Dec 15, 2011
Though the job market by several measures remains sluggish, the employment outlook for 2012 calls for continued, albeit modest, improvement. A recent survey by Manpower Inc. shows that many U.S. businesses expect to hire more workers during the first three months of the new year.
“Slow, but steady momentum has improved employer confidence, which is likely why more employers are planning to hire in the first quarter,” Jonas Prising, president of the Americas at Milwaukee-based Manpower, says in a statement accompanying release of the findings. Though the increase is encouraging, Prising says, hiring plans remain uncertain for a “historically high proportion of employers.”
The survey of 18,000 U.S. employers found that 14 percent planned to increase staff levels during the first three months of the year, while 9 percent planned decreases, Manpower says. The bulk of employers — 70 percent — anticipated no changes in staffing levels, while the remaining 7 percent said they were unsure.
While improving, the current labor market is characterized by two very distinct trends affecting employers and job seekers differently, says Dwain Celistan, executive vice president at DHR International Chicago, an executive search firm.
Employers are optimistic and continue to gradually fill positions, Celistan tells AOL Jobs in an interview. “In some instances, where they have reduced staffs below [comfortable] levels,” he says, “they are adding back leaders.”
More than anything, employers these days are looking for applicants with “functional expertise,” someone who is already doing the kind of job needing to be filled. Employers are also seeking candidates who currently work within the same or an aligned industry, he says, and who live within commuting distance.
The latter trend reflects the demise of generous relocation packages that employers typically offered until just a few years ago as a way to ensure getting top talent. “The packages now are not nearly as robust as they have been historically,” Celistan says, noting that job seekers open to relocating can count on shouldering some of the cost.
In the coming year, Celistan also expects employers to continue to rely on contract workers, a trend also forecast by Elance, a site that helps match employers and freelancers.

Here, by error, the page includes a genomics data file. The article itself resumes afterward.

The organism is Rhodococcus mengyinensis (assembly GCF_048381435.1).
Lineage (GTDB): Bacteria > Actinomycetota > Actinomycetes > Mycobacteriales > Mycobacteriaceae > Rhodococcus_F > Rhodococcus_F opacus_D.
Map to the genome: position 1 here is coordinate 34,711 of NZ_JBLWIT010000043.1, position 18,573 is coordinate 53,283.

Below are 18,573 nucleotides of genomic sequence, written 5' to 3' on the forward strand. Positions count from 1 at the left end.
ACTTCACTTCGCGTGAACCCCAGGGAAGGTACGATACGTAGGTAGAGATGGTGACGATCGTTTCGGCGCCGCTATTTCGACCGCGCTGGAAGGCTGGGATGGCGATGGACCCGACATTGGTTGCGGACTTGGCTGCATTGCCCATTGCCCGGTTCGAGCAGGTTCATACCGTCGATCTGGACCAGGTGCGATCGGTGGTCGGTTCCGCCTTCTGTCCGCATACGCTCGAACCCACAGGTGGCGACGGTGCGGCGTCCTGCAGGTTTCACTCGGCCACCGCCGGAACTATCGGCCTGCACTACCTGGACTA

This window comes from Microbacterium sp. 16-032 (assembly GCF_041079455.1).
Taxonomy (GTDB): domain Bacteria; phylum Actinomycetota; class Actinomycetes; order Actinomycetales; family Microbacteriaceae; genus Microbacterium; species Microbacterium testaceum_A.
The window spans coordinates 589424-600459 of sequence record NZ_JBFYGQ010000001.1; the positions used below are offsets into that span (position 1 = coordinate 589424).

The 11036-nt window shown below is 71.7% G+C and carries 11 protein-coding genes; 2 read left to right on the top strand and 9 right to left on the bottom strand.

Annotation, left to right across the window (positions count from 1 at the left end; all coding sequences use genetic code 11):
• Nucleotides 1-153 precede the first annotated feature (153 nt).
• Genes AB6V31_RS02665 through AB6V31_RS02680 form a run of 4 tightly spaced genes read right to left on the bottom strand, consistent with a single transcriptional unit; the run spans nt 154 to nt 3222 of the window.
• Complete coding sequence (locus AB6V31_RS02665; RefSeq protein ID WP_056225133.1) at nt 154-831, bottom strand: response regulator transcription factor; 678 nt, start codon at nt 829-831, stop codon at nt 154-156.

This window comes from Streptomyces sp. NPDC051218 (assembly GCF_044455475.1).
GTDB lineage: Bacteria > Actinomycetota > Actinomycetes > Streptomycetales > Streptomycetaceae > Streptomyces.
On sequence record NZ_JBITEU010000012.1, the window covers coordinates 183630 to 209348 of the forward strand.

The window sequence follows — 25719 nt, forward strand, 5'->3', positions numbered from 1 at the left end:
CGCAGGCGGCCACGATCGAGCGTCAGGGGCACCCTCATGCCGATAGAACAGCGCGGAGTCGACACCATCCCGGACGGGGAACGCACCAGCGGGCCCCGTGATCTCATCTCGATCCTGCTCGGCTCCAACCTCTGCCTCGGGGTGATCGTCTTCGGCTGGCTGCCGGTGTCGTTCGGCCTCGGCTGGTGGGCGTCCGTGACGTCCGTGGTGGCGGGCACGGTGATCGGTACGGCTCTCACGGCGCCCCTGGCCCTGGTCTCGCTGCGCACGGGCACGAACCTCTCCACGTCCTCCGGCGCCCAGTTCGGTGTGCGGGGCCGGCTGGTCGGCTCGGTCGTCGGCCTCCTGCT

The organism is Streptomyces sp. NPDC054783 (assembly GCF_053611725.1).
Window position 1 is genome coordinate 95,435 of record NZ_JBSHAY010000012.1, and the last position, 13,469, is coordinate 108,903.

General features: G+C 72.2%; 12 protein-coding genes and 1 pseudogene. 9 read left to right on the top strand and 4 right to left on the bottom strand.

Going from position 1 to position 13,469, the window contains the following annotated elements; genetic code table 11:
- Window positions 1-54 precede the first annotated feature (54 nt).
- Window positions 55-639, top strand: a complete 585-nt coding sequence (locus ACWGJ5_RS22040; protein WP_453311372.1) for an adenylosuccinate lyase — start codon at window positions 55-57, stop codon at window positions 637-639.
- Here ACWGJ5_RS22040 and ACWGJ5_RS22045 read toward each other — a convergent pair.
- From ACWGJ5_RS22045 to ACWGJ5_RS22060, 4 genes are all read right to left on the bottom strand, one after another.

Employers like the flexibility that comes with tapping freelance talent and that trend is expanding, increasing the need for workers with specialized skills, such as software developers, graphic designers, web researchers — even accountants, Elance says.
Companies increasingly are moving into foreign markets to help deliver professional skills. In 2011, U.S.-based contractors deployed their services to more than 140 countries, while global hiring of U.S. workers saw a significant increase in more than 60 countries, according to Elance.
Technological advances — high-speed Internet access, sophisticated mobile devices and advanced security software — continue to help push more jobs into the virtual realm, allowing more Americans to find work without having to go to an office and allowing many of them to build independent careers, Elance says.
Though job market appears sluggish to many job seekers, DHR International’s Celistan suggests that a dearth of jobs isn’t to blame, but rather picky employers, looking for just the right employee.
Those looking for work should focus on areas in which they are already expert and have been working steadily during the past three to five years, he says.
That’s vastly different from just a few years ago when businesses were keen on hiring generalists, people with well-rounded skills that could be “plugged in” to virtually any post. And that, Celistan says, is “the piece that many [jobseekers] find difficult.”
By David Schepp